COVER STORY : Rock’s Top 40
MICHELE ANTHONY, 37, executive vice president of Sony Music Entertainment.
This former Los Angeles attorney, whose clients included Guns N’ Roses and Soundgarden, is widely admired for being skilled at both day-to-day operations and for relating to artists. She played a pivotal role in securing deals with Pearl Jam, Alice in Chains and the return to Sony of Aerosmith.
KEN BERRY, 42, CEO of EMI Records Group International and Virgin Music Group.
This Brit quietly built Virgin into one of the industry’s most attractive independent labels. If Virgin maintains its momentum, Berry--who besides running Virgin is the No. 2 man in EMI’s international operation-- could add the U.S. operations to his domain if business doesn’t improve domestically for EMI.
CHRIS BLACKWELL, 57, chairman of Island Records.
After selling his Island Records to PolyGram in 1989 for $300 million, the word was that Blackwell--who helped make Bob Marley and U2 international forces--had lost interest in the music business. But he’s back full-time following a new arrangement with PolyGram.
JOHN BRANCA, 43, attorney.
He must be tired by now of hearing that he looks more like a rock musician than a lawyer, but one of the reasons Branca’s the industry’s top legal gun on the West Coast is that he relates so well to the artists, including Michael Jackson, Aerosmith and the Rolling Stones. He was instrumental in sculpting the Interscope and American Recordings deals.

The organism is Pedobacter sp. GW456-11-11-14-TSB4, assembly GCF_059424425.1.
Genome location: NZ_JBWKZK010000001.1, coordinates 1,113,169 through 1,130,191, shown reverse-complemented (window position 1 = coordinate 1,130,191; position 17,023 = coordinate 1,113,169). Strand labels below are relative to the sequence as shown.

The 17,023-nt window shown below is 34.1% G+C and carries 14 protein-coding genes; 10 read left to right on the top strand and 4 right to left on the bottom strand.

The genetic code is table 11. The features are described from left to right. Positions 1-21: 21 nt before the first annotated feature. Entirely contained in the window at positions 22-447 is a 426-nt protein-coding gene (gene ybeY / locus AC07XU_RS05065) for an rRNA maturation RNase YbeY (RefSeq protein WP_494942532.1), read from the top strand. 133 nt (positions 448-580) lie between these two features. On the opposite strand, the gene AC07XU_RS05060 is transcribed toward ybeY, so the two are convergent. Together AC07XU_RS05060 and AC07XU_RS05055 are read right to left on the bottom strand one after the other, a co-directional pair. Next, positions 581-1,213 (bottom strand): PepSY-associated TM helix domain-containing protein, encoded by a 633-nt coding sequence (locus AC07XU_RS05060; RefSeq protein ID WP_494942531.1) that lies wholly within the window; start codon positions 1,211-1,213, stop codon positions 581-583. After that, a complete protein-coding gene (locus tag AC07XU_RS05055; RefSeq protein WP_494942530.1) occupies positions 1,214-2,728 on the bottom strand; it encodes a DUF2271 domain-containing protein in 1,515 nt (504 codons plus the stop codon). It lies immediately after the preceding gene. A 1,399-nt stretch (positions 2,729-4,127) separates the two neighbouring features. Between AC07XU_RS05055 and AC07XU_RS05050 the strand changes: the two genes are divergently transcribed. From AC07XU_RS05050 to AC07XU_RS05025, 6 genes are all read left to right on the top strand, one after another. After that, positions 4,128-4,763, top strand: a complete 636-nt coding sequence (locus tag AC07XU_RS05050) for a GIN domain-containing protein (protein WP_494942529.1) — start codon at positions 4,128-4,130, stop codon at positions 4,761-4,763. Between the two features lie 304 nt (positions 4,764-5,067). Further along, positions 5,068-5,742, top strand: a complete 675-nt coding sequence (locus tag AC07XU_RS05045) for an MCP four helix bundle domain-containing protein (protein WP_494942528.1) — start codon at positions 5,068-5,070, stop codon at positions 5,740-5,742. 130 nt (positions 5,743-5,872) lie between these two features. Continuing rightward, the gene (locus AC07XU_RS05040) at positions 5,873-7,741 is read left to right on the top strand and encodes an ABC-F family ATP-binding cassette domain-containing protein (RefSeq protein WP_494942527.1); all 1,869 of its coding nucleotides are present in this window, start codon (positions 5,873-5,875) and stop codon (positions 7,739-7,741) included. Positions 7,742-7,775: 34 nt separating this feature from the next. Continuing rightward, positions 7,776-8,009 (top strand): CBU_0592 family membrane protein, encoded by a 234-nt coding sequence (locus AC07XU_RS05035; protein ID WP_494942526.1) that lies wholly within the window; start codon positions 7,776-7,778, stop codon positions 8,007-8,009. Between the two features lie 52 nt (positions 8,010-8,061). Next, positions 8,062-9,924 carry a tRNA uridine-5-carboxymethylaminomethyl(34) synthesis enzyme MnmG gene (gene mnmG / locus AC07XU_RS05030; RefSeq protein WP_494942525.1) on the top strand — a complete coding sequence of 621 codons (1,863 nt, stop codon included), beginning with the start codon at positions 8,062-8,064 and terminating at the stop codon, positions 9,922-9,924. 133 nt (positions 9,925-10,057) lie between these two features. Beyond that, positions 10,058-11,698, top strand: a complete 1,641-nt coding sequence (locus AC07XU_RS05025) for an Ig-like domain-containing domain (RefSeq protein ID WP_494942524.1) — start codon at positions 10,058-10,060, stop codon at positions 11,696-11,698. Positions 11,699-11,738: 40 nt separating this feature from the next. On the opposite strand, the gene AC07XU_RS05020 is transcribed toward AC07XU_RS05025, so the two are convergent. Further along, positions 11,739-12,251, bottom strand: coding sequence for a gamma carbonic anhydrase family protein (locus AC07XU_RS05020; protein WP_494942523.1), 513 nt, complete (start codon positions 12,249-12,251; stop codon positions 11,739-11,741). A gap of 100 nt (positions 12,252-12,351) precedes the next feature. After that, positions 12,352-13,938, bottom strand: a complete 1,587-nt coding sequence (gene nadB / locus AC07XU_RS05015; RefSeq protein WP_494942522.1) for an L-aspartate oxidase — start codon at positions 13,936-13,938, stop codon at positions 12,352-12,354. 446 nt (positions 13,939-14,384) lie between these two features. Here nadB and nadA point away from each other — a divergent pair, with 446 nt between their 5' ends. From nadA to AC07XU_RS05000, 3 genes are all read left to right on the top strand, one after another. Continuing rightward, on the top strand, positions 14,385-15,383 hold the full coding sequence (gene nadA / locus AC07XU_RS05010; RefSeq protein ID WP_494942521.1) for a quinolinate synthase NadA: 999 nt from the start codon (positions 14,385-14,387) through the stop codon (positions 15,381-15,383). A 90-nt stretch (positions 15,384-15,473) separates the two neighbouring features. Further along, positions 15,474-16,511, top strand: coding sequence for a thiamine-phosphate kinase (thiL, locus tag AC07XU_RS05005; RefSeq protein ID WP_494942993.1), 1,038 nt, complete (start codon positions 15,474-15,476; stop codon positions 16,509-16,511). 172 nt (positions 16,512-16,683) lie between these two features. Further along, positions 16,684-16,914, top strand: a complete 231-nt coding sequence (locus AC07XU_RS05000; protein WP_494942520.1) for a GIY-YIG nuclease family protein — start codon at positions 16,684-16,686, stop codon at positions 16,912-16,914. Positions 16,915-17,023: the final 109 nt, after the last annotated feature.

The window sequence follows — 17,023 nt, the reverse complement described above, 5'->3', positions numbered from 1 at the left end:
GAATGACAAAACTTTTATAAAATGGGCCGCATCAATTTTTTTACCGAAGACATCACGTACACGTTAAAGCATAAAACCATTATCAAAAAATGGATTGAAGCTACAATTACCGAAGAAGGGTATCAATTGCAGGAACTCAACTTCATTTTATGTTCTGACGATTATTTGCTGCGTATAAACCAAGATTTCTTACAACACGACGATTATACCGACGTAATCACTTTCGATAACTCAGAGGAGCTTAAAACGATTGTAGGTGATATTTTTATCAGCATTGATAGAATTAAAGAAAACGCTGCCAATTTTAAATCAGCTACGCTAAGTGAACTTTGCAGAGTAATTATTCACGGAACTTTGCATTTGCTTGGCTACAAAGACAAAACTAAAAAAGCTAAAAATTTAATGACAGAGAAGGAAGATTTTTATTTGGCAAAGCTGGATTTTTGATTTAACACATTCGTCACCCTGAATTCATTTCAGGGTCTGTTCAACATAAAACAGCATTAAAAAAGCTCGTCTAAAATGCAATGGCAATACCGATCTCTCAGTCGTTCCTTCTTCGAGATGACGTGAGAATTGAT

TONY BROWN, 47, president of MCA Records/Nashville.
You got a sense this year of just how hot Brown is when other labels began throwing money at him, hoping to lure him away from MCA, where he had either signed or produced records by such stars as Reba McEntire, Vince Gill, Wynonna Judd and Lyle Lovett.
JHERYL BUSBY, 45, president and CEO of Motown Records.
Things have been slow at Motown, but this is a cyclical business and Busby is a hard worker with savvy instincts. So he remains a factor, especially with a roster that includes Boyz II Men, Queen Latifah and (don’t forget) Stevie Wonder.
CLIVE CALDER, chief of Jive Records.
You may never see a photo of Calder even in the trades, but you certainly hear the hits from his label. In Top 40 now: R. Kelly’s “Your Body’s Callin’ ” and Aaliyah’s “Back and Forth.” So why does this South African native in his mid-40s keep such a low profile? Responded his assistant, “No comment.”